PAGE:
The Church requires just cause for avoiding pregnancy, but determining the gravity of myriad personal situations is daunting. NFP is only one area where women face big decisions without much help. The treatments for many significant women’s health issues may involve hysterectomy, or other procedures that render one infertile. These can be entirely licit, however, decision-making about such treatments is often far from black and white.

Infertility is another area where medical concerns intersect with moral ones, and where intimate information must be exchanged to receive thorough advice. In all these situations, doctors may not understand the moral implications, so women must take full responsibility for informing themselves. Discussing such intimate and specifically female matters with a priest can be a very awkward undertaking for both parties.  

Besides the aforementioned issues, I have received support in the postpartum months or comfort following miscarriage from faithful and generous Catholic women. Other women care for the sick and infirm whose bodily needs are best met by a member of the same sex. 

Sadly, not every woman is so blessed in their acquaintances. If the deaconess were a recognized role at the local parish, women would know that here was a woman ready and willing to come through for them in these times of need.  

Imagine if every parish had a holy, wise woman, a wife and mother with personal experience of the mental and physical trials of marriage and motherhood, whom women could approach for counsel on these thorny issues. This woman, as a deaconess, would hold a formal position within the life of the local church.  During formation, she would be educated in moral theology and magisterial teaching on family life as well as in practical resources for a variety of women’s concerns.  

Of course, the deaconess would need to serve as a sort of physician’s assistant operating under the authority of a pastor. She would by no means replace the spiritual care that only a priest can give.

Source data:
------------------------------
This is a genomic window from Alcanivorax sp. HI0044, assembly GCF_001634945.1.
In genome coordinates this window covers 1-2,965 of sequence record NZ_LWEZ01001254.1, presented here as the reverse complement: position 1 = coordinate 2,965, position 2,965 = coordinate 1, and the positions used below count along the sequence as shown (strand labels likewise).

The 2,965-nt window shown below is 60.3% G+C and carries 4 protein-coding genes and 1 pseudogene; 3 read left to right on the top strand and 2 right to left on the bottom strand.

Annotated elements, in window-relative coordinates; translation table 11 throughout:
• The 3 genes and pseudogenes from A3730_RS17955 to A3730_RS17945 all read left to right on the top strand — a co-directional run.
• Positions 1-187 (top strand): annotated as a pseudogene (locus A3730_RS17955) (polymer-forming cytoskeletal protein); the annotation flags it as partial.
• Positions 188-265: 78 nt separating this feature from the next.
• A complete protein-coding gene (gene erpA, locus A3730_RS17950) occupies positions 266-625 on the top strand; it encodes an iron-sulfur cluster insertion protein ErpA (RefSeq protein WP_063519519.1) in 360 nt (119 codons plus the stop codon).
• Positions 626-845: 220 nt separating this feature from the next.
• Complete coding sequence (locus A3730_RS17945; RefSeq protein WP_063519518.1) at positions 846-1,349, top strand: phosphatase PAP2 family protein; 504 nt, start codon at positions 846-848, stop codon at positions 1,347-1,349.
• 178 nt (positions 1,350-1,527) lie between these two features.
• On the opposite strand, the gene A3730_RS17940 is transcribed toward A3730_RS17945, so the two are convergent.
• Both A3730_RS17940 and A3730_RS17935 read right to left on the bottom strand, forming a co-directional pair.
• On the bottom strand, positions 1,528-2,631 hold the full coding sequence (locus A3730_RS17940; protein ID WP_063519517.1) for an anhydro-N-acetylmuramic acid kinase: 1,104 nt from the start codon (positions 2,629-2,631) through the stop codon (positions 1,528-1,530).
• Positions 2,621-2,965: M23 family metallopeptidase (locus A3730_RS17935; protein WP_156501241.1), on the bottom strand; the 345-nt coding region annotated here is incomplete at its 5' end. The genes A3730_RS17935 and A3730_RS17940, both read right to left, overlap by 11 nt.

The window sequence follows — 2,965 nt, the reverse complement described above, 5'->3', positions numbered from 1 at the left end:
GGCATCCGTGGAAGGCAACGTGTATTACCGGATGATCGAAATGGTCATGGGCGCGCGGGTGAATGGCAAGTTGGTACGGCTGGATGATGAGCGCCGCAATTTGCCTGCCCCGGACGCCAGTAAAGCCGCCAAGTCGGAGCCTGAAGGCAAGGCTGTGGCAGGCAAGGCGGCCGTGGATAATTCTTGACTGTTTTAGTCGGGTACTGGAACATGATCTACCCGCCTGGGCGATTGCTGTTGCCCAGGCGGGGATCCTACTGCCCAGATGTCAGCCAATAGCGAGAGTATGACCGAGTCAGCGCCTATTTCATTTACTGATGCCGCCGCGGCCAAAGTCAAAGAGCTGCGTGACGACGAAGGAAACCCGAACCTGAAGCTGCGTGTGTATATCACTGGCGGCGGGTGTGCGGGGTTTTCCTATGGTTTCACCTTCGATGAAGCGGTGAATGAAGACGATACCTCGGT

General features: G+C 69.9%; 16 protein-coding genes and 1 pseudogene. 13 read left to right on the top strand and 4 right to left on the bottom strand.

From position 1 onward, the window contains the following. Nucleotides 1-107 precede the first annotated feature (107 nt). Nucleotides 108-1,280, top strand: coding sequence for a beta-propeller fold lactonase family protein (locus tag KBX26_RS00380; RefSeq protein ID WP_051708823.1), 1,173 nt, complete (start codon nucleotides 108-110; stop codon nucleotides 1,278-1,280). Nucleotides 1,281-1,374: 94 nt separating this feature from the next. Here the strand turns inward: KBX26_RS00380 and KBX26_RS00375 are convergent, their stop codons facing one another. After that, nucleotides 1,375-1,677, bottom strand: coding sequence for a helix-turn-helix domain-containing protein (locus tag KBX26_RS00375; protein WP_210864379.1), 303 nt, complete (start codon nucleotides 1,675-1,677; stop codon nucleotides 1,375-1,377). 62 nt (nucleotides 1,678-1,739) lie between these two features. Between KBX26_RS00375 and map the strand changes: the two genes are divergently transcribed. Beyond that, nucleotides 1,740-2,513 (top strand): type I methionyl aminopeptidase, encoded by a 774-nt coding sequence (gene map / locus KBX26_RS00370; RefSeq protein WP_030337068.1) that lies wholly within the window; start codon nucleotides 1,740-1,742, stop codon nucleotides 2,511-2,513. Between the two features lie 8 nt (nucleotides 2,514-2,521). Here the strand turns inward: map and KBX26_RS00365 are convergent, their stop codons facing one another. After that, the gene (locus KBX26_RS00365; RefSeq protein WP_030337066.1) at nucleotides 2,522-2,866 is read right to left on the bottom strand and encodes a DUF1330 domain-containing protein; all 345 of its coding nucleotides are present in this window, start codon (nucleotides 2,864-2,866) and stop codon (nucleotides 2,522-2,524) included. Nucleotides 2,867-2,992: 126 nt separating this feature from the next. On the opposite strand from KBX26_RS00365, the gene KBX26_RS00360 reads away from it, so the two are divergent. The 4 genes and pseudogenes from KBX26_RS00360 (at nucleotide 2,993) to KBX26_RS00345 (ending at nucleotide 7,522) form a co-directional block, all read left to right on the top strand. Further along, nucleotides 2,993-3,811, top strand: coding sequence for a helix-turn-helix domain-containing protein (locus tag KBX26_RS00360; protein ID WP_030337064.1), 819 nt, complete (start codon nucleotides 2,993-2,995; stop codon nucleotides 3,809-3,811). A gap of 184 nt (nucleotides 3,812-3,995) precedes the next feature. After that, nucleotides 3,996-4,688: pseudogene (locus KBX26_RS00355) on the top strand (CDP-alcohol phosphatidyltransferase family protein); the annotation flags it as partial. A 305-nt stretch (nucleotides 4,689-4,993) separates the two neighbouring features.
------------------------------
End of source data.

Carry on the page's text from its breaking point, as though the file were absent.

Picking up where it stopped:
But she could listen thoughtfully and help women sort through and organize their thoughts, direct them to useful programs or offer counsel, and direct them to confession and the sacraments. 

St. John Paul II’s spoke throughout his pontificate, including in his letter to women, on the unique gifts of femininity, like receptivity, sensitivity and maternity. These particular affinities make discussion among women of intimate matters much easier. A maternal figure does not compete with or devalue the paternal role served by our priests and deacons. 

It is the attempt to place women in a masculine role that is the great problem with many arguments for women deacons. As in the family, male and female roles in the Church can be complementary. 

Deaconesses of old fulfilled a role required by the times in which they lived. Our times too present unique challenges to female Catholics. Perhaps this period in our history requires that women serve women in a particular and official way within the Church. 

The exciting news is that, whether deaconesses return or not, women don’t need to wait to begin fulfilling these needs. All over the country and indeed the world women are teaching NFP, reforming marriage prep, founding crisis pregnancy centers, developing support programs for postpartum depression, and reaching out to their friends and family to provide loving support in the difficult work of being a Catholic woman in a hostile world. 

Still, a dedicated order of women educated, blessed, and spiritually nourished by the Church and serving in parishes across the world would be a great gift and service to all their sex.